Where are you?
Excerpt about Where are you? from Know Thyself as a Virtual Reality essay by Lianne McTavish
aAron Munson began his artistic research with an fMRI scan of his brain. He wanted the functional magnetic resonance imaging technology to map his brain’s activity before he embarked on two experiments. Then, Munson meditated intensively. He went to the Fine Arts Building at the University of Alberta and rested on a mat, surrounded by students who sometimes joined him. For a full week, Munson slowed down by turning his attention inward, toward his body. He subsequently underwent a second fMRI scan to record any changes in his brain’s activity. The next week was markedly different. The artist used social media continually, moving from Twitter to Facebook to Snapchat and TikTok, a platform that was especially addictive. Although Munson found the experience disruptive and somewhat bewildering, he took note of how the various algorithms created images of himself. The artist could feel his brain changing. This perception of cognitive mutability was reinforced by the third fMRI scan, which was distinctive from both the first and the second scan.
The virtual reality artwork that Munson produced in collaboration with software engineers and medical imaging technicians features these three scans. The shimmering heads float in front of the viewer, showing different states of blood flow. Viewers can move towards and away from these medicalized heads, pushed and pulled by the soundscape created by Gary James Joynes. The white tracks positioned in between the heads are more interactive. These sections portray the parts of the brain that were stimulated by social media, and their interiors reveal colourful streaming videos that change constantly. Visitors to this virtual landscape can use their phantom hands to pick up, move, and inspect these flickering sections of the brain, with the controllers vibrating intensely as they do so. Visitors can consider this exhausting barrage of information from a novel and potentially slower vantage point. Though VR may seem overwhelming ⸻ and it may join social media in suffusing the perceptions of children in unprecedented ways ⸻ Munson enables participants to find stillness and seek reflection within it.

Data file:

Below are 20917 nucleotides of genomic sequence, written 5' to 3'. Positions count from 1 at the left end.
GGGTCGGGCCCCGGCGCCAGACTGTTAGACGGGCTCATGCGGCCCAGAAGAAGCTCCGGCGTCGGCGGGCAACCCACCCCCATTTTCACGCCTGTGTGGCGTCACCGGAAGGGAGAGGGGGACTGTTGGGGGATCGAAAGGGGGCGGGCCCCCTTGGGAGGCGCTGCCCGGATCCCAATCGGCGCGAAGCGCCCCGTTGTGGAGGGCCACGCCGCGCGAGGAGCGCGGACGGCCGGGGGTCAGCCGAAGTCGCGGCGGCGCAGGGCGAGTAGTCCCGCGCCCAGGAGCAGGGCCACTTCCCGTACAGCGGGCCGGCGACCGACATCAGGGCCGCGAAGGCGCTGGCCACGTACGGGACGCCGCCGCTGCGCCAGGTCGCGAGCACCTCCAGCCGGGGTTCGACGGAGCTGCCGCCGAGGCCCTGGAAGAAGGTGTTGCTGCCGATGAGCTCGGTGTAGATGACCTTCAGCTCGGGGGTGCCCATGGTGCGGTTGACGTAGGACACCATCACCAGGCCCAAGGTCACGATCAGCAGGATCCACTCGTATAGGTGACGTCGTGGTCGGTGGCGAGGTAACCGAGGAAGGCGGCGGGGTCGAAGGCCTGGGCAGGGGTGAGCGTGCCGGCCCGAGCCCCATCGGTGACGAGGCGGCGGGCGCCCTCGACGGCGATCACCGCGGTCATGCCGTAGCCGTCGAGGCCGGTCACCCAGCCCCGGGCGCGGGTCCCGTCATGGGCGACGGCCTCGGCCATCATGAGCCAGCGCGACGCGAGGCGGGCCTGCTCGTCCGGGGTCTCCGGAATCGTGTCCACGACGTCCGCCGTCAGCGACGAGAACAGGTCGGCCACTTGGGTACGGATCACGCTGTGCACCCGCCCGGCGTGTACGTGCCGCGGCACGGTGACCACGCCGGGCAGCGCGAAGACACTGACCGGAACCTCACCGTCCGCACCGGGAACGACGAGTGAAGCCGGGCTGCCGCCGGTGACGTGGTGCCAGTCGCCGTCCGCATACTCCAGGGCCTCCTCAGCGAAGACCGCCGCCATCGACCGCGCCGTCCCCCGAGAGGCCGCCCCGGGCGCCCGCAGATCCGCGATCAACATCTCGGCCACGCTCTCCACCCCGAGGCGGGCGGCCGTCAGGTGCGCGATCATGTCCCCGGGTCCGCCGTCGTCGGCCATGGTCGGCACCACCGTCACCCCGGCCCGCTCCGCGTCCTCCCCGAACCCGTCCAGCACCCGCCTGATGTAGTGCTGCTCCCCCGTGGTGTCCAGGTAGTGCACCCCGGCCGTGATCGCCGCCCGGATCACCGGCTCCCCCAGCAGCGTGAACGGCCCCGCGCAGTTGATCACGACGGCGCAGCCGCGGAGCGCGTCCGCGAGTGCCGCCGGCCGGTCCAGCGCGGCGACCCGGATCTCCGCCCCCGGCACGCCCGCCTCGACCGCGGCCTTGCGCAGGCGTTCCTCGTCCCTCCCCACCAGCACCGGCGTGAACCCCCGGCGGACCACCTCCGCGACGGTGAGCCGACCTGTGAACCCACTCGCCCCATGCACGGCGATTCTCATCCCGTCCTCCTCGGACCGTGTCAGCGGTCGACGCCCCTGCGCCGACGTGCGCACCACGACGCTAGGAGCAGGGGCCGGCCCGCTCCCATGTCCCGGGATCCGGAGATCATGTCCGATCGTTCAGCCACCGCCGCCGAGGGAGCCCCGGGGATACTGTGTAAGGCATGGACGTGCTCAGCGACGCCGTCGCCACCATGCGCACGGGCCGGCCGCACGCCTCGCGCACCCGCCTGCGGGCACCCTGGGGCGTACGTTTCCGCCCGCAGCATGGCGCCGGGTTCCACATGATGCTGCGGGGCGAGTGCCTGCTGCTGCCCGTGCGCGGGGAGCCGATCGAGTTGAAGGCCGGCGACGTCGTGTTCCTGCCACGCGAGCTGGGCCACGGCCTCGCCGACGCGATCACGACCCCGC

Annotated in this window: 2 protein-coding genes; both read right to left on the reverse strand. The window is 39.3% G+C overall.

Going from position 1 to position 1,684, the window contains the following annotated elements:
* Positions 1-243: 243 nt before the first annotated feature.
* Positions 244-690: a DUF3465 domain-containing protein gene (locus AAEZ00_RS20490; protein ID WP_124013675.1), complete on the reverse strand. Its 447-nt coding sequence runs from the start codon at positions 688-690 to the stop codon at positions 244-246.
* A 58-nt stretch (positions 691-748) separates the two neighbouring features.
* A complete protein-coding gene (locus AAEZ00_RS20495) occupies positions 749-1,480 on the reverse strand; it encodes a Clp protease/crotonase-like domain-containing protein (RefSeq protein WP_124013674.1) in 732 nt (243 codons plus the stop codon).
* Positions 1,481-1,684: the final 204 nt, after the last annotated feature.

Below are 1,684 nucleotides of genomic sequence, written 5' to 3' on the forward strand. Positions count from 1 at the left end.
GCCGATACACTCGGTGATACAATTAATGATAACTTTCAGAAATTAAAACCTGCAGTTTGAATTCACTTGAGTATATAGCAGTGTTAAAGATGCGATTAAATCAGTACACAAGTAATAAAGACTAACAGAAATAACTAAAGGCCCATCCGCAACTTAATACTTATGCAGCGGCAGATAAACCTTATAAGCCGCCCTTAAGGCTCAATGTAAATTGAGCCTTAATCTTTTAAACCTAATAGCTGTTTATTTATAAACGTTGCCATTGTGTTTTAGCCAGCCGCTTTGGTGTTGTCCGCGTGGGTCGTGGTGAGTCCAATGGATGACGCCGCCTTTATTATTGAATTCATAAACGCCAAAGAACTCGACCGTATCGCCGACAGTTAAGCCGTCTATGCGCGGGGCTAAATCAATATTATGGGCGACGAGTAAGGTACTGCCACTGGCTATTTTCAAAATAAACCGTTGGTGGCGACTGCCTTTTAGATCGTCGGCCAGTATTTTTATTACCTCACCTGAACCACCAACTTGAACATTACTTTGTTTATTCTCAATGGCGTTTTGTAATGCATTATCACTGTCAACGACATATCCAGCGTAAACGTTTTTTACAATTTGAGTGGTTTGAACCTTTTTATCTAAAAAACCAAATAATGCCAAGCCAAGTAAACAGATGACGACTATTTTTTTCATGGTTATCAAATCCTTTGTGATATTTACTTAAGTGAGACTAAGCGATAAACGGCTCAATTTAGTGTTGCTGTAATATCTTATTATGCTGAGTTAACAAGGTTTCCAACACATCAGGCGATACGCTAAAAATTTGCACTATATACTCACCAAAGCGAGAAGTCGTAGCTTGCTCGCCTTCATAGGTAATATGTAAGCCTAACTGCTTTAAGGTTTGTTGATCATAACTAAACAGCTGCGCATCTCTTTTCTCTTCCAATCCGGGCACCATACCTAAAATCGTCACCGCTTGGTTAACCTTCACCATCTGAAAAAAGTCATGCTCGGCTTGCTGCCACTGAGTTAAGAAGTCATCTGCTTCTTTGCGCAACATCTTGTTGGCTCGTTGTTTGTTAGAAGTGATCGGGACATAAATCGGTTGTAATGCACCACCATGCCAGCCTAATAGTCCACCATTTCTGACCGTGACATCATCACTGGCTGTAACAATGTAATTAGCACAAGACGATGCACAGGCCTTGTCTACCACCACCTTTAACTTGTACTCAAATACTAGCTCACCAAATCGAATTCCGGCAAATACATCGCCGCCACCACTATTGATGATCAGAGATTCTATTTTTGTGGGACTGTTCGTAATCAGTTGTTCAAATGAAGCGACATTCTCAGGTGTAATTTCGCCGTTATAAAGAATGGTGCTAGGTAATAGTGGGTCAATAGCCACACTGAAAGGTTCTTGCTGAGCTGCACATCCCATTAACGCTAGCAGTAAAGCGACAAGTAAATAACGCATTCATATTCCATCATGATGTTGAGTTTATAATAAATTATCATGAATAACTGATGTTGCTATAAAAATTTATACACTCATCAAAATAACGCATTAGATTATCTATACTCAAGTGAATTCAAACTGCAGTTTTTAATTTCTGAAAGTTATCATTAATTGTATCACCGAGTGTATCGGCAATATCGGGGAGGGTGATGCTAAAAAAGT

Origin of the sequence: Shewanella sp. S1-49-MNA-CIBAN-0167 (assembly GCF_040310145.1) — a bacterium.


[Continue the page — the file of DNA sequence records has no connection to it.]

In keeping with these goals, the installation of Munson’s artwork in the gallery space includes a platform arranged in front of two screens. The screens display his social media feed. One screen lays flat upon a plinth, which is covered with three-dimensional prints of Munson, frozen and trapped as he looks down at his mobile phone. Visitors can contemplate Munson’s condition while sitting comfortably before these screens after, before, or even instead of donning the VR headset.
aAron Munson (they/them) is a Canadian filmmaker, cinematographer, and multimedia artist. Their work tackles extreme human experiences, both far from and close to home, utilizing film,video, photography, and sound to create visual explorations relating to mental illness, memory, and the nature of consciousness. Their exploration of the impact of digital culture on mental health will help to visualize mental health as part of the virtual data body.
Artist – aAron Munson
Sound – Gary James Joynes
Unity development – Walter Ostrander
3D model refinement – Bhagyashree Zala
3D scanning assistant – Emma Rockwell
MRI Research Associate – Peter Seres
fMRI Processing – Avyarthana Dey, PhD (Neuroscience) candidate